Certifications are portable credentials awarded to individuals once they have proven mastery of a specific set of skills. It is important to ensure that the certificate is accredited, for while non-accredited certification programs may offer a positive experience, it's uncertain how potential employers will view them.
Several accredited technical certifications can be obtained in high school, such as the Certified Production Technician (CPT) certification offered by the Manufacturing Skill Standards Council (MSSC). This certification provides proof to employers that you have acquired mastery of the core competencies for manufacturing production in the areas of safety, quality practices and measurement, manufacturing processes and production, and maintenance awareness.
Additional career-launching certifications include those based on the nine duty areas from the National Institute for Metalworking Skills (NIMS). These areas cover topics such as maintenance operations, basic mechanical systems, electrical systems and maintenance welding.
Industrial technology maintenance (ITM) needs have also grown rapidly with too few skilled technicians to fill the jobs. So from a hiring perspective, an ITM certification can provide job applicants with the credentials to prove they have the ability to succeed at these quality jobs.
Even with a college degree, certifications can add weight to a hiring decision, making workers even more marketable. With a certification, individuals can find a job in manufacturing that can help fund their college studies or create a path to other career advancement.
When most students think of continuing their education beyond high school, many envision pursuing a four-year degree at university or a two-year degree at a community college. These options are a good fit for some, but why work at a low-paying job for years while you finish your degree when a certification can qualify you for a well-paying job and still allow you to work toward your degree? In fact, many certifications can be acquired in as little as six months.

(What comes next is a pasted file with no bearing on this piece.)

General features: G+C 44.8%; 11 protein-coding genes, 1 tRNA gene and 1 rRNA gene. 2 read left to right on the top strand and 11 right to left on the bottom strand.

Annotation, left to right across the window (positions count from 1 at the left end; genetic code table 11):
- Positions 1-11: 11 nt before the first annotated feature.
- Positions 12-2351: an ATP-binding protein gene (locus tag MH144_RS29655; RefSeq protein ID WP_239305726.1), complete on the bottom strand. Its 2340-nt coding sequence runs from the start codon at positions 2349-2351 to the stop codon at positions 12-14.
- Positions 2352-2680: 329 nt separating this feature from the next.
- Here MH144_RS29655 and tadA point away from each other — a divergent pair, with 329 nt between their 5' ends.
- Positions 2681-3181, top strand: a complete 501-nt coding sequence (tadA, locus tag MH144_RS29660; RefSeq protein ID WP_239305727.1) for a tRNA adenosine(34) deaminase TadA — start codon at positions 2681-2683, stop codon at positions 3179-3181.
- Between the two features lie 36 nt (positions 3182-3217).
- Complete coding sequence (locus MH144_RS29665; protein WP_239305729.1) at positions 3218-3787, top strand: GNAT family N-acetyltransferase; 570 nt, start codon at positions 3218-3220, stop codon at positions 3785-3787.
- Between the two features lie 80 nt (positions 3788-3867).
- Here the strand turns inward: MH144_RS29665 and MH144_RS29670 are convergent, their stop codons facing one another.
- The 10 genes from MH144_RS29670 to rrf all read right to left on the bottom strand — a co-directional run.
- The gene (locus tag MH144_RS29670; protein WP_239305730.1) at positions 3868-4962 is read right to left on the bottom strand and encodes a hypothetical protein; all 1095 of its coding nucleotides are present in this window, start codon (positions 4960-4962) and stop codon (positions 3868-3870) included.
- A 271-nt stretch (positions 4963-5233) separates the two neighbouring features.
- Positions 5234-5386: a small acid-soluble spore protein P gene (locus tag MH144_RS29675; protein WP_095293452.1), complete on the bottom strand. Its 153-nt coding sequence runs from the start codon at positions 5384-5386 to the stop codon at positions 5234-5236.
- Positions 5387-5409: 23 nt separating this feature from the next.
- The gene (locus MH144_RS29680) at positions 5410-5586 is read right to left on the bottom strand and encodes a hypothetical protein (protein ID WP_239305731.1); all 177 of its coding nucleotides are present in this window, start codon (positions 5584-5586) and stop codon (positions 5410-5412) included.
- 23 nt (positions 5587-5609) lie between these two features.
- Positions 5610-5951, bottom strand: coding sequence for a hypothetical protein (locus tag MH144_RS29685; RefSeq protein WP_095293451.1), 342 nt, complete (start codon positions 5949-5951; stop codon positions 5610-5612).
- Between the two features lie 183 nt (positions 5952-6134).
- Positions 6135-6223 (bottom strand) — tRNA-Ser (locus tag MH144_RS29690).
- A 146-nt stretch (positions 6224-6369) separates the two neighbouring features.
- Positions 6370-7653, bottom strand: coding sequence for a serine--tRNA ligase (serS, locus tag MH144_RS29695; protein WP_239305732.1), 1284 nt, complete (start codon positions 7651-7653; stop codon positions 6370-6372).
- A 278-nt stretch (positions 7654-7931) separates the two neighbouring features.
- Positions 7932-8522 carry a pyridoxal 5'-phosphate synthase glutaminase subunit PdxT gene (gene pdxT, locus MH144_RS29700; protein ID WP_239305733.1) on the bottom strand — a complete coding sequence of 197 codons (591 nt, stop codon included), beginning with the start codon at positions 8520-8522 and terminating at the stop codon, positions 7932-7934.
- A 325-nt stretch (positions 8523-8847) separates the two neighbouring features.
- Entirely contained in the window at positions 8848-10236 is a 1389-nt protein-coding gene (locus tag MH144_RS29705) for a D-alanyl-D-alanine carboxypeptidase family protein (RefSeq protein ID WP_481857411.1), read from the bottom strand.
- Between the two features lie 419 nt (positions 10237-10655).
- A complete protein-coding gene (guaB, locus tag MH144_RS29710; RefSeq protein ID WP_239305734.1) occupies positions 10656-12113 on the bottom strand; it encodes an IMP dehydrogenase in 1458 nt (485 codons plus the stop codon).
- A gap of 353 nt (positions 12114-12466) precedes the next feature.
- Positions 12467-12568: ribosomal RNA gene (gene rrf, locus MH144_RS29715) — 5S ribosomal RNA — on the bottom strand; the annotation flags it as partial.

According to Jay Timmons, CEO of the National Association of Manufacturers, there are currently more than 600,000 unfulfilled manufacturing jobs. Unfortunately for employers, the largest generation of skilled workers — the baby boomers — are retiring. As manufacturing increases in the United States, not enough skilled workers will be available. Certification can provide a bridge between college and the necessary hands-on skills.
Certification typically requires knowledge assessments and in some cases skill performances. Training programs can help ensure individuals have acquired the abilities needed to pass the certification exams. These programs, which are typically offered at high schools and community colleges, often feature a highly interactive, engaging curriculum that leads to technical expertise.
In conclusion, professional certifications can provide many opportunities for high-school students, including direct entry into the workforce, a solid foundation for college, confidence and motivation to go further. These certifications should not be viewed as an ending point in a career but rather as a promising beginning.